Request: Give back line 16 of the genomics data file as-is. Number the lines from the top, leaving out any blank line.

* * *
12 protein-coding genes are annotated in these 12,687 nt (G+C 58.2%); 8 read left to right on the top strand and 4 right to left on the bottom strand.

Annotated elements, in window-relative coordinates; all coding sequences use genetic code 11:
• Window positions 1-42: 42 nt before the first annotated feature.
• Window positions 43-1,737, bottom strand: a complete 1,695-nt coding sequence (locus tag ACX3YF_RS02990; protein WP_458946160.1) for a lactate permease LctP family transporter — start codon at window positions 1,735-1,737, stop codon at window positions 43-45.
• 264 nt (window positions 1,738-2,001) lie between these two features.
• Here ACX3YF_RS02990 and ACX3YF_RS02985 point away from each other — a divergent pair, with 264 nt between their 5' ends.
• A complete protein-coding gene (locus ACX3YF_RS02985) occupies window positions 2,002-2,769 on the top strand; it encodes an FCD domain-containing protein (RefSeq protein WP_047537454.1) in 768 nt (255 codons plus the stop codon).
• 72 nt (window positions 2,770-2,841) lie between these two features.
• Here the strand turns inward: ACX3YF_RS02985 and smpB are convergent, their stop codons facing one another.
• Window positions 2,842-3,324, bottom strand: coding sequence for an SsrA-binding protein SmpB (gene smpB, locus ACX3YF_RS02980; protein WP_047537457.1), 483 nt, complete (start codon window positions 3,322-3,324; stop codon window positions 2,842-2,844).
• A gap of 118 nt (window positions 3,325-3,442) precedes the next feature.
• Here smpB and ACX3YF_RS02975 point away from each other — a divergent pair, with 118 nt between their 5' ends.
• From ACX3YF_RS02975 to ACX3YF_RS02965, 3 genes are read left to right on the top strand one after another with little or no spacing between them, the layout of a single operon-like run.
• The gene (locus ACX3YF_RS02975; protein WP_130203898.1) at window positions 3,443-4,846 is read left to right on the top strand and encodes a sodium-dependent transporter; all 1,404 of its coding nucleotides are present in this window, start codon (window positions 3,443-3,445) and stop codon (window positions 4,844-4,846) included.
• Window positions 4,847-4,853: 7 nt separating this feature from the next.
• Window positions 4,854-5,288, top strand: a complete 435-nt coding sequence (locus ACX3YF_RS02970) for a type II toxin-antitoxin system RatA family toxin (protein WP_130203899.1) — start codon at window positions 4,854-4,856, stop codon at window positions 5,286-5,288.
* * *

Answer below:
• Window positions 4,854-5,288, top strand: a complete 435-nt coding sequence (locus ACX3YF_RS02970) for a type II toxin-antitoxin system RatA family toxin (protein WP_130203899.1) — start codon at window positions 4,854-4,856, stop codon at window positions 5,286-5,288.